Dick Harmon: Will Utah State, BYU be left behind as Power 5 conferences gain autonomy?
Matt Gade, Deseret News
So, does this autonomy given to Power 5 conferences to create new NCAA rules mean the MWC’s Utah State and independent BYU will be left behind?
The real and true answer is: Nobody knows.
Why? Because nobody on the planet today knows what legislation will be proposed in October and approved by the NCAA during its convention in January 2015.
We think it will involve changes to allow full cost of attendance, increased medical care, insurance, food, a possible stipend to athletes, an increased role for agents to help in transition beyond college, new recruiting rules and increased staff for support.
Just over a week ago, the NCAA approved a proposal by the wealthiest five athletic conferences, giving them leeway in making new rules that cannot be overturned or outvoted by the 27 other conferences.
In theory, all this will cost more coin. In reality, boosters at all schools, most who have been kept at bay by school compliance officers, will gladly ante up more dough to help their favorite school. This is true at Utah, Utah State and BYU.
So, what’s the rub?
This past week, I received numerous emails from concerned fans from one program or another outside the Power 5 entitlement worried that this new move may further the distance between haves and have not’s.
At this point, the worry is in vain.
Conference Commissioners Craig Thompson of the MWC and Michael Aresco of the American Athletic Conference have publicly stated intentions to comply and go forward. BYU’s Tom Holmoe has echoed this intent when he said the Cougars “will do what is appropriate.”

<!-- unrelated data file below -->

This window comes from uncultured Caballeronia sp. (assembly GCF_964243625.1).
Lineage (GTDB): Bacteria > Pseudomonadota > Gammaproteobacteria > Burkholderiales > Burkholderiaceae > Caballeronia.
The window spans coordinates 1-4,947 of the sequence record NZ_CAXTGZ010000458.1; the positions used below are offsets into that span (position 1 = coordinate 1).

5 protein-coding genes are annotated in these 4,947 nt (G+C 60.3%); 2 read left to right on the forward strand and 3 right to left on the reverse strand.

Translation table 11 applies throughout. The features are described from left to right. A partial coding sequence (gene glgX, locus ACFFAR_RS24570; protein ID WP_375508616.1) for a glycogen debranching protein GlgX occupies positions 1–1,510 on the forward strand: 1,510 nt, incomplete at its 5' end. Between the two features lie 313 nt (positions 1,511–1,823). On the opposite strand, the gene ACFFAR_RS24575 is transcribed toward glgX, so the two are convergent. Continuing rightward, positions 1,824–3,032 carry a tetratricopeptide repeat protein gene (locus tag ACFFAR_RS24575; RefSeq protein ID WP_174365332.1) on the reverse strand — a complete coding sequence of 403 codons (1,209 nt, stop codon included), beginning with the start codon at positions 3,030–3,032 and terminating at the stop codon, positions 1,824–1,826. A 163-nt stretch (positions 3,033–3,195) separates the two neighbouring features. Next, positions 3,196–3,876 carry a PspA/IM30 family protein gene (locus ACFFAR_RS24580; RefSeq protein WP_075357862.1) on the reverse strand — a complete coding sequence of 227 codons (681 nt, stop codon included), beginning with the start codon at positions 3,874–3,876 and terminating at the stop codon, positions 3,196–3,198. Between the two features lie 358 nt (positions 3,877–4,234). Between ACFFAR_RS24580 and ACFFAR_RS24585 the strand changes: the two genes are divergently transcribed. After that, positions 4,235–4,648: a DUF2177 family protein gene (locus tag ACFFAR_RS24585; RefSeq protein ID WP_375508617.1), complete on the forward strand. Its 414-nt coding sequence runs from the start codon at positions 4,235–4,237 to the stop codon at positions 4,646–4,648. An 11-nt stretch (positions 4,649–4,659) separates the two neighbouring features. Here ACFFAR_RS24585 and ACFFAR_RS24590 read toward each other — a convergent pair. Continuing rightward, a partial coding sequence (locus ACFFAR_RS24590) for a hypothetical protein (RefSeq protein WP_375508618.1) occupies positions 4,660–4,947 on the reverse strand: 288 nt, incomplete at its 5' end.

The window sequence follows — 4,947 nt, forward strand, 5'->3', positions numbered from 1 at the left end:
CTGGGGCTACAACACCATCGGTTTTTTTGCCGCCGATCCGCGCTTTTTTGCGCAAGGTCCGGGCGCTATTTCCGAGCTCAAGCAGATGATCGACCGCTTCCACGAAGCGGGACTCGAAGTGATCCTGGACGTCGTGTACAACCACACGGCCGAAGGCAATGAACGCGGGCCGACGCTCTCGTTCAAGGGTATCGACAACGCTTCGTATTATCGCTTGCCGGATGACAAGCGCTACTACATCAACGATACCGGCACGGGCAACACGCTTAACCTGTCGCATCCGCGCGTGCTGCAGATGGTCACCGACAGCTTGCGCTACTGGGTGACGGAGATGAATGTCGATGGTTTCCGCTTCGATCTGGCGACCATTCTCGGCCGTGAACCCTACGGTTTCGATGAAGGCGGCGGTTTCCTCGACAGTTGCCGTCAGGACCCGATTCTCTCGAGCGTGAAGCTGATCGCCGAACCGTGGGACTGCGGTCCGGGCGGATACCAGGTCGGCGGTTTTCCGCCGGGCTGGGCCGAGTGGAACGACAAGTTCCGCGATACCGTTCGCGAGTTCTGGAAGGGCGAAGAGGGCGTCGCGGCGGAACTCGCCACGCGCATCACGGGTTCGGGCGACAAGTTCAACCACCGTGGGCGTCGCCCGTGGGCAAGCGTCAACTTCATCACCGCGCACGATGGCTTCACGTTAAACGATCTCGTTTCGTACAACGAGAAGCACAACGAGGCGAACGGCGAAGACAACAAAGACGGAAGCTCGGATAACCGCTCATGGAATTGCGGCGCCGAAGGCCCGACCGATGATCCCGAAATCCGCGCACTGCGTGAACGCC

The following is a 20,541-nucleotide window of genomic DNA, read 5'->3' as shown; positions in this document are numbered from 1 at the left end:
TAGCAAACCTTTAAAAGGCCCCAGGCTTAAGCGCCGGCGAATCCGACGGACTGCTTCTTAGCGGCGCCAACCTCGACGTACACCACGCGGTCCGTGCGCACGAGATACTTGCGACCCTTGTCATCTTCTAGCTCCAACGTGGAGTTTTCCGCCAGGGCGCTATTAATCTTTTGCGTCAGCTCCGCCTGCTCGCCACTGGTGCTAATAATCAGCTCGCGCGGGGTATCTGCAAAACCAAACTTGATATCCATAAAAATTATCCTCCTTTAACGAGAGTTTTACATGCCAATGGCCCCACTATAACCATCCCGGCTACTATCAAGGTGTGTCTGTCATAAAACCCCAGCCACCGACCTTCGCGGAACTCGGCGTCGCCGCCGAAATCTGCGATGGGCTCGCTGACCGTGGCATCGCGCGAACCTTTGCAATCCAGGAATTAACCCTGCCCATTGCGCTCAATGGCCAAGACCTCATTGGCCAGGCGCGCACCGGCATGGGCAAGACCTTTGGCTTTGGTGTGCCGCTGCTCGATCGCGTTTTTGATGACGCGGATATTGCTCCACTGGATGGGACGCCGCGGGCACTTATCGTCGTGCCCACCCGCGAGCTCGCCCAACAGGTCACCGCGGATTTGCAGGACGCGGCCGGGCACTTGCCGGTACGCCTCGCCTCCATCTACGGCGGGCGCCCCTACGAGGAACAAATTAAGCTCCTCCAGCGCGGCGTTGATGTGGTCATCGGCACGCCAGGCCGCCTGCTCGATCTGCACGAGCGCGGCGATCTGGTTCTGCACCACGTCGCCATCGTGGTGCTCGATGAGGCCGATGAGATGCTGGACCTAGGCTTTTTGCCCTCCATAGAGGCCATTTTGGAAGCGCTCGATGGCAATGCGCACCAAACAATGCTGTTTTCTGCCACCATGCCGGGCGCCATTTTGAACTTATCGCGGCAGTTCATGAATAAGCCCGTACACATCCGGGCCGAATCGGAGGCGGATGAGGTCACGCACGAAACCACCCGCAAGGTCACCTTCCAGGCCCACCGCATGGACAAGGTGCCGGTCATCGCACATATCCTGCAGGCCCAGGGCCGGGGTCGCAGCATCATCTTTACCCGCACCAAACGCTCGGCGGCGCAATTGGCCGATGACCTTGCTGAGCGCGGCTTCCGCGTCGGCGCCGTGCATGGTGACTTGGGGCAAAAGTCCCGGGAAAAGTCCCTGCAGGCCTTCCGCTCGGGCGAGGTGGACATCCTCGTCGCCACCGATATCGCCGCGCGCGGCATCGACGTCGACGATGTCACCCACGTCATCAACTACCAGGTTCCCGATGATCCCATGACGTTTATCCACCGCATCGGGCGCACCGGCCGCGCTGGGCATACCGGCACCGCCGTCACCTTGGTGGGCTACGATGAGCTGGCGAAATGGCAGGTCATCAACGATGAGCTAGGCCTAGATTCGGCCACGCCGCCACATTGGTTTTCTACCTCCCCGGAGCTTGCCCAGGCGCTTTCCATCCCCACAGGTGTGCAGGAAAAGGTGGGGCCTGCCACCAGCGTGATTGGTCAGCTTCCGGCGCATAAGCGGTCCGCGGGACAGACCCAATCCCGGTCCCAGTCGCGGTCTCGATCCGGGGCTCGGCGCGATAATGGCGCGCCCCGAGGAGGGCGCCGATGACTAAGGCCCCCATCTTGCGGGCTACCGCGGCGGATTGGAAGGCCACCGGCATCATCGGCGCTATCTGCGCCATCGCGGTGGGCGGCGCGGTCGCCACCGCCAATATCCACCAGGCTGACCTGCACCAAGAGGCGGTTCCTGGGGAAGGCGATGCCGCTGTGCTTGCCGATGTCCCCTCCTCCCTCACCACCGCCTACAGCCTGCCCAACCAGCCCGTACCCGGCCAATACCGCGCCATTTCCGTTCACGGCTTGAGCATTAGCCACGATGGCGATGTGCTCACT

Aresco said he isn’t scared a bit. That the AAC, which includes programs like Central Florida being left behind? “I don’t buy that for a minute,” he told Inside Higher Ed.
Karl Benson, commissioner of the Sun Belt conference, another non-Power 5 league, said, “While there will be challenges ahead, our universities are committed to the continued academic success of our student-athletes along with providing the necessary benefits to protect their overall health and welfare.”
Company line by a non-elite: We’ll take it on.
Plus, all this is going to take time, a lot of time.
Purdue’s athletic director, Morgan Burke, who helped put autonomy on the table and is president of the Division I Athletic Directors Association, put it this way: “We didn’t get here with the issues we’ve got in six months, so we’re probably not getting out in six months. Because there’s all this build-up (the public thinks) once we’ve got autonomy there’s going to be an agenda that’s clear-cut and decisive. But I don’t think it will be that fast.” (USA Today, Aug. 6, 2014).
The vote for Power 5 autonomy pushed forward last week is now in a “review period.” While unlikely, if 75 of the 351 individual Division I schools veto the autonomous governance structure, it will go back to a proposal stage. If 124 object, it would be dead and the Power 5 conferences might design something else, including departure from the NCAA, as threatened the past year.
If and when autonomy is the NCAA’s way of doing things, there are gobs of proposals, new legislation, creation of committees and ways and means of voting, including bringing in student-athletes to be a part of making new rules.
What we’ll get is a few key ideas acted upon. Other less critical proposals will be tabled on a slower track and timeline. It could be years or half a decade until wheels are lubed enough to see significant changes.
“We can keep up,” UCF President John Hitt told the Orlando Sentinel.
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